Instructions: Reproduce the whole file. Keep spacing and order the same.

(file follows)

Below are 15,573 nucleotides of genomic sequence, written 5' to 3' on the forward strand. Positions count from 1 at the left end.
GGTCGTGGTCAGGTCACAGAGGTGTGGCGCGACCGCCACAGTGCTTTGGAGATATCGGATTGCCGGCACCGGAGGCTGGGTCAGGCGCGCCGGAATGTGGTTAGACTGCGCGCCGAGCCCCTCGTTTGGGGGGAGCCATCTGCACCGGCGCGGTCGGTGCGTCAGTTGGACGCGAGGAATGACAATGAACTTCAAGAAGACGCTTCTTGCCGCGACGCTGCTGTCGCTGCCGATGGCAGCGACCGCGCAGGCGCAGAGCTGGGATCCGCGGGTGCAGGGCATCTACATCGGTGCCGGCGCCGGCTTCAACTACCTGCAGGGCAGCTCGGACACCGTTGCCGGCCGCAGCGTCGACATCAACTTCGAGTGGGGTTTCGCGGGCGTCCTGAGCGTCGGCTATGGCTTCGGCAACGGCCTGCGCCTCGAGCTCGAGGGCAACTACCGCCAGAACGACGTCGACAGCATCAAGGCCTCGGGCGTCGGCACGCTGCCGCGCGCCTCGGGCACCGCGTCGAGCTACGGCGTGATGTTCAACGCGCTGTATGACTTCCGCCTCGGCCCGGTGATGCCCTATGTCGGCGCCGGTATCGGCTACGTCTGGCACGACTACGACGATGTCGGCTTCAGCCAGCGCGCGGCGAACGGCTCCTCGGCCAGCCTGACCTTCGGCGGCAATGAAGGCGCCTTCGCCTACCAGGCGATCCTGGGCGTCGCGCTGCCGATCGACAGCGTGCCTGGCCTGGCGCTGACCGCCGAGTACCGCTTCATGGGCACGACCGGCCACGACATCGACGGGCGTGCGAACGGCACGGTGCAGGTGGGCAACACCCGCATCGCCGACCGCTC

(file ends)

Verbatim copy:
Below are 15,573 nucleotides of genomic sequence, written 5' to 3' on the forward strand. Positions count from 1 at the left end.
GGTCGTGGTCAGGTCACAGAGGTGTGGCGCGACCGCCACAGTGCTTTGGAGATATCGGATTGCCGGCACCGGAGGCTGGGTCAGGCGCGCCGGAATGTGGTTAGACTGCGCGCCGAGCCCCTCGTTTGGGGGGAGCCATCTGCACCGGCGCGGTCGGTGCGTCAGTTGGACGCGAGGAATGACAATGAACTTCAAGAAGACGCTTCTTGCCGCGACGCTGCTGTCGCTGCCGATGGCAGCGACCGCGCAGGCGCAGAGCTGGGATCCGCGGGTGCAGGGCATCTACATCGGTGCCGGCGCCGGCTTCAACTACCTGCAGGGCAGCTCGGACACCGTTGCCGGCCGCAGCGTCGACATCAACTTCGAGTGGGGTTTCGCGGGCGTCCTGAGCGTCGGCTATGGCTTCGGCAACGGCCTGCGCCTCGAGCTCGAGGGCAACTACCGCCAGAACGACGTCGACAGCATCAAGGCCTCGGGCGTCGGCACGCTGCCGCGCGCCTCGGGCACCGCGTCGAGCTACGGCGTGATGTTCAACGCGCTGTATGACTTCCGCCTCGGCCCGGTGATGCCCTATGTCGGCGCCGGTATCGGCTACGTCTGGCACGACTACGACGATGTCGGCTTCAGCCAGCGCGCGGCGAACGGCTCCTCGGCCAGCCTGACCTTCGGCGGCAATGAAGGCGCCTTCGCCTACCAGGCGATCCTGGGCGTCGCGCTGCCGATCGACAGCGTGCCTGGCCTGGCGCTGACCGCCGAGTACCGCTTCATGGGCACGACCGGCCACGACATCGACGGGCGTGCGAACGGCACGGTGCAGGTGGGCAACACCCGCATCGCCGACCGCTC